THE GERMAN SUPERGROUP ON becoming a real band and the beat that hasn't been created yet
Words by Laura Studarus
Last year, during a stretch of “near-apocalyptic” winter, Sascha Ring, Gernot Bronsert, and Sebastian Szary (AKA German supergroup Moderat) reconvened to work on the follow-up to their 2009 self-titled debut. While their initial foray into making music together proved to be difficult, round two—where the group resolved to write with all three members in the studio—proved to be even more arduous. On their website they say the process aged them ten years, but speaking with all three members, it becomes clear that their sophomore album II was a labor of love. And that sometimes, love hurts.
“It’s definitely too many people having opinions on the same thing,” says Sascha Ring, (who also writes and performs as Apparat), trying to explain the band’s work dynamic. “I thought this time it might be a little easier. But actually it wasn’t.”
While the first album featured an assemblage of guest musicians, this time out, all three members decided to strive for a more unified sound. This meant that Ring—the only vocalist among them—was often pressed into service at the mic. The result is a song cycle of moody, downtempo electro tunes, their cinematic overtones tied together by Ring’s emotive rasp. But at first the decision was met with some resistance.
“In the beginning, Sasha didn’t like to sing on the record,” says MODESELEKTOR’s Sebastian Szary, speaking from his home in Berlin as his daughter plays at his feet. “Can you imagine? We forced him to sing, and we forced him to sing loud.”
“It’s something I cannot control so well,” confesses Ring. “It can really destroy my mood for the rest of the day if I fail doing something. I’m not a professional singer. It helps to leave the room. Sometimes I will drop the files on the table and say, ‘Put it in the song and play around with it.’ I go back to the other room and play guitar.”
Gernot Bronsert, who also makes music as MODESELEKTOR counts Ring settling into his role as frontman as a major turning point for the project.
“It took him a while and he started enjoying it,” he notes. “Now we are a band. Before we were just a project between Modselector and Apparat. This studio session we turned into a band. We made the album as Sasha, Szary, and Gernot, three friends making music in the studio together.”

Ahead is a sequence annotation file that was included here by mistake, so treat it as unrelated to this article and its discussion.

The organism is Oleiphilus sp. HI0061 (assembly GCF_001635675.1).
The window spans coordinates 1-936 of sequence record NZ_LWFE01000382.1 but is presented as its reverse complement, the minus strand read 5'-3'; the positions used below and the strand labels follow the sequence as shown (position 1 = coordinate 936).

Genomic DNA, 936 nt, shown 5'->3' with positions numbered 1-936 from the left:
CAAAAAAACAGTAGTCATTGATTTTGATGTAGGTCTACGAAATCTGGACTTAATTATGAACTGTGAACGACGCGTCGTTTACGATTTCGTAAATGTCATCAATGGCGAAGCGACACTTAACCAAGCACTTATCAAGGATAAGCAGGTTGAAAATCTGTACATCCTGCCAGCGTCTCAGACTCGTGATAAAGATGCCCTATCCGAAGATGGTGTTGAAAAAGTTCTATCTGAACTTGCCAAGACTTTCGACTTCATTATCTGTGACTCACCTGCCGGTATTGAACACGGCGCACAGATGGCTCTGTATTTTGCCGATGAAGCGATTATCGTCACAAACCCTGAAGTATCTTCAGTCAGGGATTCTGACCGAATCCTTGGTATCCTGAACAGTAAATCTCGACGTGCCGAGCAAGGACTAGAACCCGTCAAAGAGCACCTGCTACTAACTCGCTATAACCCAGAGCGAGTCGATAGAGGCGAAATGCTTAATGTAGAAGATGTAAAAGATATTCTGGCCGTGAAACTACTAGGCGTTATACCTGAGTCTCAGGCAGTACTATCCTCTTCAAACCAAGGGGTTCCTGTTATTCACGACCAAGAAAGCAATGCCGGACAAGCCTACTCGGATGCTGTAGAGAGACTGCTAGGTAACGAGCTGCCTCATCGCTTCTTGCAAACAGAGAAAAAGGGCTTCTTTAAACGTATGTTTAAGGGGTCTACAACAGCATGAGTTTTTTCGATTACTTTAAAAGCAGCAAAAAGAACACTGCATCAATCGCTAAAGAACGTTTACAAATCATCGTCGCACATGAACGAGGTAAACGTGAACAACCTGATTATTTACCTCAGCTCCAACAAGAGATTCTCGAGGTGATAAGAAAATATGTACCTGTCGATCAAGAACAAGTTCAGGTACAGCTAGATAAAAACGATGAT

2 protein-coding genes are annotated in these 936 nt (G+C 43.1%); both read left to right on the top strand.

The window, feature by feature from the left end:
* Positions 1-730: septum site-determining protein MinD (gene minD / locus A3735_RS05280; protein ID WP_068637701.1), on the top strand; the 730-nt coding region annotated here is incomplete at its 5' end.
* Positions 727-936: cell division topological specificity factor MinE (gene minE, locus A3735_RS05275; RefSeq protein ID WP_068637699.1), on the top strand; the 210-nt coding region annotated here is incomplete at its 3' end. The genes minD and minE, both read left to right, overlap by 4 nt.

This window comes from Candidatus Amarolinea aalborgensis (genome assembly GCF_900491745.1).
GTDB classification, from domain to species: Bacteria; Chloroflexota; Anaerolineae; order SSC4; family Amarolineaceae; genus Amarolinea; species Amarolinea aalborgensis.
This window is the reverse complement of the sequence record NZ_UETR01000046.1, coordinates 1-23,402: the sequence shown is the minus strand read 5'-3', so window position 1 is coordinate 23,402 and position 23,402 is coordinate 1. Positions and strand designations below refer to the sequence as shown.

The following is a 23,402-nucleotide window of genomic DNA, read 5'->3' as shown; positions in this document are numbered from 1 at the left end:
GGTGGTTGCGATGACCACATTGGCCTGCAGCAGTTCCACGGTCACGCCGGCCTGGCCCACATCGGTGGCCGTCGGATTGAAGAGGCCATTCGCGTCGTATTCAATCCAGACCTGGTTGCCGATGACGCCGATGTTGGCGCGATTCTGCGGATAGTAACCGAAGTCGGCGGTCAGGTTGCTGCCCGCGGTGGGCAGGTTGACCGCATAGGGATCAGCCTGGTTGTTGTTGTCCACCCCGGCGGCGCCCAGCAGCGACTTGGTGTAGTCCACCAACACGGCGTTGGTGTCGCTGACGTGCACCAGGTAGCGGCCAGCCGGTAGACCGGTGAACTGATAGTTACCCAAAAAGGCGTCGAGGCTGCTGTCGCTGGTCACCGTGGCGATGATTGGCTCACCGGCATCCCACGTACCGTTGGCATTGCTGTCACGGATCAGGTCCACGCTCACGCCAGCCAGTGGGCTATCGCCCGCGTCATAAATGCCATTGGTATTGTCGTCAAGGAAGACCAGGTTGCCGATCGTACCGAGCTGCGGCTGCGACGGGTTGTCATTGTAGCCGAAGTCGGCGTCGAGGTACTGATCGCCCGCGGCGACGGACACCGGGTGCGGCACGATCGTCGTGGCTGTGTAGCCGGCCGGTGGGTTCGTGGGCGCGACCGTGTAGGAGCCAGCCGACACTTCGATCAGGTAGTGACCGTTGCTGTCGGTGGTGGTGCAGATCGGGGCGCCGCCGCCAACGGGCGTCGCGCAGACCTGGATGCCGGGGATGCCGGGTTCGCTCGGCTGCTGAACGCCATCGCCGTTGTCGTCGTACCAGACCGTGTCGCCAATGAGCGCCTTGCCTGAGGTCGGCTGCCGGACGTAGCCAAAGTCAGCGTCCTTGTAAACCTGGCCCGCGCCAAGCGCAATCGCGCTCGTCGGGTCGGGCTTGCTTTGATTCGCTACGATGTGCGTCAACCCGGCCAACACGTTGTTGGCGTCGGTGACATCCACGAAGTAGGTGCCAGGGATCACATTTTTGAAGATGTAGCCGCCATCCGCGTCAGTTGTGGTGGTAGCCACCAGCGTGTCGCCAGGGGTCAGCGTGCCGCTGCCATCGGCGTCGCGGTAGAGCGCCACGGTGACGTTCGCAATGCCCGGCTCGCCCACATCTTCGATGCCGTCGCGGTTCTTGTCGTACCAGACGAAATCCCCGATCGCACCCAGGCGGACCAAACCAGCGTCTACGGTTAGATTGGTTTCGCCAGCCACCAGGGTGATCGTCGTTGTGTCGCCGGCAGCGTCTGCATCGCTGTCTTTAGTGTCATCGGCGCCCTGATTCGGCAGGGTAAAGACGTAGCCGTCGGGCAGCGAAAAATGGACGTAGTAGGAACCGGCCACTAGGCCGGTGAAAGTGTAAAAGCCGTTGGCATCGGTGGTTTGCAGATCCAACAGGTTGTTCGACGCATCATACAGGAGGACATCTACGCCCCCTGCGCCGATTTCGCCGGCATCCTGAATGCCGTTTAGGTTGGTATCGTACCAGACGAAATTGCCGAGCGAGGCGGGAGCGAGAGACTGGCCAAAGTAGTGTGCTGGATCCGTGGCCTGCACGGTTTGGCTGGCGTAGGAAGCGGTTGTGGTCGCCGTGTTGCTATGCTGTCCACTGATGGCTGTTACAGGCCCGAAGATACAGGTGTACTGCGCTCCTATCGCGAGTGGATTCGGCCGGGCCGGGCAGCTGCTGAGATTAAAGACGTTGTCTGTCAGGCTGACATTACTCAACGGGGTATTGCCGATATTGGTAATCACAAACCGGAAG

Despite the playful jabs band members may throw at one another, they are committed to a deep friendship. Although Bronsert and Szary grew up together in East Germany, and didn’t meet Ring (also an East German) until they were adults, the trio is bonded by a phenomena that Bronsert calls “Children of the Revolution”—as their taste in music was dramatically influenced by the reunification of Germany in 1990.
“This is something you cannot get when you weren’t part of it,” he says. “Now you have a lot of books about this time. But back in the day it was different. Everybody was confused. Really, everybody. The cab drivers, policemen, parents, neighbors.”
All three musicians filled that void at an early age by throwing themselves into the techno rave scene, soaking up newfound sounds from the US and the UK, which included Acid House, hip-hop, and Detroit electro. When they exhausted their crate digging skills, they turned to trying their hands to making music themselves.
“We met the first time and realized that we have one big thing in common, that we are in the search for a beat that is not existing yet,” says Bronsert. “Since then, we recorded two records and it’s still like walking around, but we are still sleeping and dreaming.”
“When I go to bed, there’s smashing bass drums and high hats in one ear and going out in the right,” interjects Szary. “Sometimes when you go into the studio you can even make it happen.”